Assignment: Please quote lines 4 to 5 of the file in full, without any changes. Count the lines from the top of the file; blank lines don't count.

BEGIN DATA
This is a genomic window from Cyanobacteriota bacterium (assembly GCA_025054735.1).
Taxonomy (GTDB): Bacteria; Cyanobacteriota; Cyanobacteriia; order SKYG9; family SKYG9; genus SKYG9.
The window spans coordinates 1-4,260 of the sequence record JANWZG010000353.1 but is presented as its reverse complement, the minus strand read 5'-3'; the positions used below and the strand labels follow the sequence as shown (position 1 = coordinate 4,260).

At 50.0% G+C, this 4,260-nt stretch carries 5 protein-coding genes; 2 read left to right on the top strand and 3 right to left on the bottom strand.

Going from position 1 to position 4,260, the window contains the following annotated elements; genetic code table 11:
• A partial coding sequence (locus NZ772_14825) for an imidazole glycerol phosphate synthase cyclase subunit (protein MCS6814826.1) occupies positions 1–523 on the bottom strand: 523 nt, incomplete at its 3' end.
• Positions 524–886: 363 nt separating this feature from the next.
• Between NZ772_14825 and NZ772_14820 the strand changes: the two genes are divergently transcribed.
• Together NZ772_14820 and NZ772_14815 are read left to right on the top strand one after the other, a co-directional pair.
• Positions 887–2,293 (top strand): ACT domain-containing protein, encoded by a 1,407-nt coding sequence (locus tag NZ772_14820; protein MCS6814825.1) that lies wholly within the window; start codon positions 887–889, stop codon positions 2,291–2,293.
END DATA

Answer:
At 50.0% G+C, this 4,260-nt stretch carries 5 protein-coding genes; 2 read left to right on the top strand and 3 right to left on the bottom strand.

Going from position 1 to position 4,260, the window contains the following annotated elements; genetic code table 11: